Sulfites in Wine: A Debate to Cause a Headache?

grapesredleavesBy Natalie MacLean

What’s the big deal about sulfites in wine?

Most wine labels bear the warning “contains sulfites” (or sulphites, the Canadian and British spelling), which can alarm consumers into thinking that the substance is harmful or unhealthy.

In fact, sulfites, the salts of sulfurous acid or sulfur dioxide (SO2), are just a common food preservative that prevents the wine from oxidizing after fermentation (it turns brown and the fruit aromas go stale) or spoiling from bacteria once bottled.

Traditionally, in Europe no warning label was required if there was less than 100 parts per million of sulfites added, since they were considered a traditional and safe additive there. However, that has since changed.

Most experts recommend drinking sulfite-free wines only at the winery since these wines are believed not to keep or travel well. The jury is also still out on this point, and the science pending.headache 2

What preserves wine?

Even for fortified and red wines without the organic label, most have fewer sulfites added to them than do white wines, yet they last longer. This is because they have natural preservatives such as tannin, colour pigments, acidity, alcohol, and in the case of the fortified wines, sugar.

So perhaps the preservative benefit is over-stated, and more should be attributed to these compounds as well as to the grape’s composition and degree of indirect light exposure while on the vine (good for developing those anti-oxidant preservatives), the degree of oxygen exposure during bottling and the type of closure used on the bottle.

According to the U.S. Alcohol and Tobacco Trade and Tax Bureau (TTB), wines can only be labeled as “organic wine” if the wine has 10 ppm or less of SO2, whether it’s natural or added, when tested in federally accredited labs to keep the designation.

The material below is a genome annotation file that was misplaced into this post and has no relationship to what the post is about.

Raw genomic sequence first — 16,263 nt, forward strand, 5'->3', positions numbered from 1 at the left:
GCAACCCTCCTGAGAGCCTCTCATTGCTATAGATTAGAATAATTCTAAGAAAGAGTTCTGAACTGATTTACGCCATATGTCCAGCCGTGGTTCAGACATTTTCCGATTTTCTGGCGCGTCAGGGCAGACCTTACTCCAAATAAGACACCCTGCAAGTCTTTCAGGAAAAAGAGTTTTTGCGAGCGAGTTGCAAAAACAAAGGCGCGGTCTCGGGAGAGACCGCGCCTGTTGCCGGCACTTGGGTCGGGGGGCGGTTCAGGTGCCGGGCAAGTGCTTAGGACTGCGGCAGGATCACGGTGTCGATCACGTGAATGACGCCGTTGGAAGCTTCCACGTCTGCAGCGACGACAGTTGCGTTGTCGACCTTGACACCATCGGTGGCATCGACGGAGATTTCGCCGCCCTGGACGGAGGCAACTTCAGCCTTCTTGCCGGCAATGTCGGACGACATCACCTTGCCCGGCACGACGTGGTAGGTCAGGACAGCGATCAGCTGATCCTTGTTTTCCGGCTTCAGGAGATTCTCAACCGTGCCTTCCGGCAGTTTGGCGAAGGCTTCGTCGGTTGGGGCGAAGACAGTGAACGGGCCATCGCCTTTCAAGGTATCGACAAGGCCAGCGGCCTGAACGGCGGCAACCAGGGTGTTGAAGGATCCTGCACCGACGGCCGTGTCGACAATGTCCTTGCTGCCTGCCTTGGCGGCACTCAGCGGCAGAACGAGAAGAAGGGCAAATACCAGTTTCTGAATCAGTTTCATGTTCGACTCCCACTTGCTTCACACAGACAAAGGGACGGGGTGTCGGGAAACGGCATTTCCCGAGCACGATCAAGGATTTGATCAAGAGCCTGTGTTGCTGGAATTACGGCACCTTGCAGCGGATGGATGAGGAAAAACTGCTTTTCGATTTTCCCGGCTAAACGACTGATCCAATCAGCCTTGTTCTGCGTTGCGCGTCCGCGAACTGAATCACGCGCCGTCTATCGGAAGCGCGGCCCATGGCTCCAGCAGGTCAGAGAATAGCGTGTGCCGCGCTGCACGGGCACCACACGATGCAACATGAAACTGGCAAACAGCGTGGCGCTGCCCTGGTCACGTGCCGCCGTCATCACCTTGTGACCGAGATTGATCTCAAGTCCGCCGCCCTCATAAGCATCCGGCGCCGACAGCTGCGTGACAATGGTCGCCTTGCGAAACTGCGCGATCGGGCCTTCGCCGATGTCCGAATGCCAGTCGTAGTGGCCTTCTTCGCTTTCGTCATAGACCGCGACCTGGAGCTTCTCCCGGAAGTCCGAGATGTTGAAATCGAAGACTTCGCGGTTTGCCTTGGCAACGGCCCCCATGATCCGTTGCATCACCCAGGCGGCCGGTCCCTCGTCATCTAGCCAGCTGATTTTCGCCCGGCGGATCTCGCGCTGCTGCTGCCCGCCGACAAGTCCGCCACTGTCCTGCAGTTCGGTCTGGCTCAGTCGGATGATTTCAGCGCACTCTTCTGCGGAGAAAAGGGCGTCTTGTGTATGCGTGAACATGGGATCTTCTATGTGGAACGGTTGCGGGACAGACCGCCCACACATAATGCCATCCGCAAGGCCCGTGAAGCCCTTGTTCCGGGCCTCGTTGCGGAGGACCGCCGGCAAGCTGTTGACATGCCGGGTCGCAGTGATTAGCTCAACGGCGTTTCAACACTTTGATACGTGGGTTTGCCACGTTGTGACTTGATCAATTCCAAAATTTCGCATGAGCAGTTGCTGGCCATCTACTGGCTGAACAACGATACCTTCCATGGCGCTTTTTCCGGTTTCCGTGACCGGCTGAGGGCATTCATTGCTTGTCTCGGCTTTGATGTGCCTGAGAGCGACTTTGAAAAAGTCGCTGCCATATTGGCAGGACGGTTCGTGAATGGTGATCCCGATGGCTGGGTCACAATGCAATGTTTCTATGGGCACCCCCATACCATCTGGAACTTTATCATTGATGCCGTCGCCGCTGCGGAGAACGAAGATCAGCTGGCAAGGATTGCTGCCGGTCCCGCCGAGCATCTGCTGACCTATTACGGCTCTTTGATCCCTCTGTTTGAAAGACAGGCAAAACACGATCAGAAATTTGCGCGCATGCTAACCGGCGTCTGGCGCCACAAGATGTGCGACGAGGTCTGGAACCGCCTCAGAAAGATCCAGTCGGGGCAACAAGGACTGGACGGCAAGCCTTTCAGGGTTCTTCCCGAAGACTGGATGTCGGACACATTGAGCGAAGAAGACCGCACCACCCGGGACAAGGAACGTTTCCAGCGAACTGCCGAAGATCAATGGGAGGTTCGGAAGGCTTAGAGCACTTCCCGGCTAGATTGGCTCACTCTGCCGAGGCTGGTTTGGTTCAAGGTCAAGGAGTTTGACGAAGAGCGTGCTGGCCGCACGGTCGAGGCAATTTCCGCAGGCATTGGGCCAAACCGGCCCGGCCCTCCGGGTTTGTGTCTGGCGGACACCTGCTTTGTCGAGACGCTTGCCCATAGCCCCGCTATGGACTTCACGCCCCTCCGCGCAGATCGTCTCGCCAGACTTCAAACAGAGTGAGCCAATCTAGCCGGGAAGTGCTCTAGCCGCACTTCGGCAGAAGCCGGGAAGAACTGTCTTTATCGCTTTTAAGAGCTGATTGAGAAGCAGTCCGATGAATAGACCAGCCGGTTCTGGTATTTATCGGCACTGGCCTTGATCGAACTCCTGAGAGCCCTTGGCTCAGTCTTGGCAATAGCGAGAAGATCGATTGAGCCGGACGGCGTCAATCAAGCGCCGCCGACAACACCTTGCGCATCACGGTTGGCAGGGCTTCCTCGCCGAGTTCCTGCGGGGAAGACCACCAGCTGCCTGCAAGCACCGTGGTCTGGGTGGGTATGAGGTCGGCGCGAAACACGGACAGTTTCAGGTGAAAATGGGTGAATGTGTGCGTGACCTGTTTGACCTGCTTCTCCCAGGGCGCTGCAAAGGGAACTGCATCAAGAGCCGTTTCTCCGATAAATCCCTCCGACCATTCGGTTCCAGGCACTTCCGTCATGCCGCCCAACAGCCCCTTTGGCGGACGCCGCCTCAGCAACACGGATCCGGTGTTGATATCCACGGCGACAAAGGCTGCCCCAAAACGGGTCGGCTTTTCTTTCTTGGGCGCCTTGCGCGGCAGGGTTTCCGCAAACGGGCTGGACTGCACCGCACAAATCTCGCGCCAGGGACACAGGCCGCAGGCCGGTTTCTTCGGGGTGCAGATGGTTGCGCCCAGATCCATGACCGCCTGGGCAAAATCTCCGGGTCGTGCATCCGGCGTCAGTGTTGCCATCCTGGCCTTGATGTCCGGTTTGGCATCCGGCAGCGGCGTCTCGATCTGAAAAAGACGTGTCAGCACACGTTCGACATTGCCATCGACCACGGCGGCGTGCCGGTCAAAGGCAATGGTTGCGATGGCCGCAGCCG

This is considered showing sulfur at the non-detectable range, which in turn enables organic wine producers to label wines as “sulfite-free.”

What’s more important to remember, however, is that even wines labelled as having “no sulfites added,” still have a small amount since sulfites are a natural byproduct of fermentation.

Wine isn’t the only sulfur-bearing consumable

Sulfur exists naturally in grapes, potatoes, broccoli, garlic, onions, fruit juices, dried fruits, jams, baked goods, salad bars and bottled mineral water. You can’t escape it.

Despite the furor over sulfites in wine, a single serving of most of these foods has more sulfites than a whole bottle. There are more sulfites in one glass of orange juice than in an entire bottle of wine that’s not even labeled organic.

Sulfites are harmless to most people; their danger is to asthmatics, about 5 percent of whom are allergic or extremely sensitive to them.

The only time when sulfites are intrusive for most drinkers is when incompetent winemakers use too much, which masks the wine’s flavors and gives it an acrid smell, like a lit match.

Despite some sticklers who believe that organic wine should contain absolutely no sulfites, the more moderate and common opinion is that their use should not exceed between 10 and 100 parts per million (ppm)—just enough to stabilize the wine and to keep barrels and bottles free of microbes. Today, modern techniques and winery hygiene mean that fewer sulfites are required.

Federal law in Canada and the U.S. allows all wine to have up to 350 ppm of sulfites. However, wine that’s labeled as being made from organically grown grapes must limit the amount to just 90 ppm for red wines, and 100 ppm for white and sparkling wines. Many of these wines contain no more than 40 ppm.

This is Part 2 of a five-part report on organic wine:

Part 1: What is organic wine?

Part 2: The headache over wine and sulfites.

Part 3: Is organic wine healthier for you?

Part 4: Differences between organic, biodynamic and sustainable farming?

Part 5: How to buy the best organic wines?



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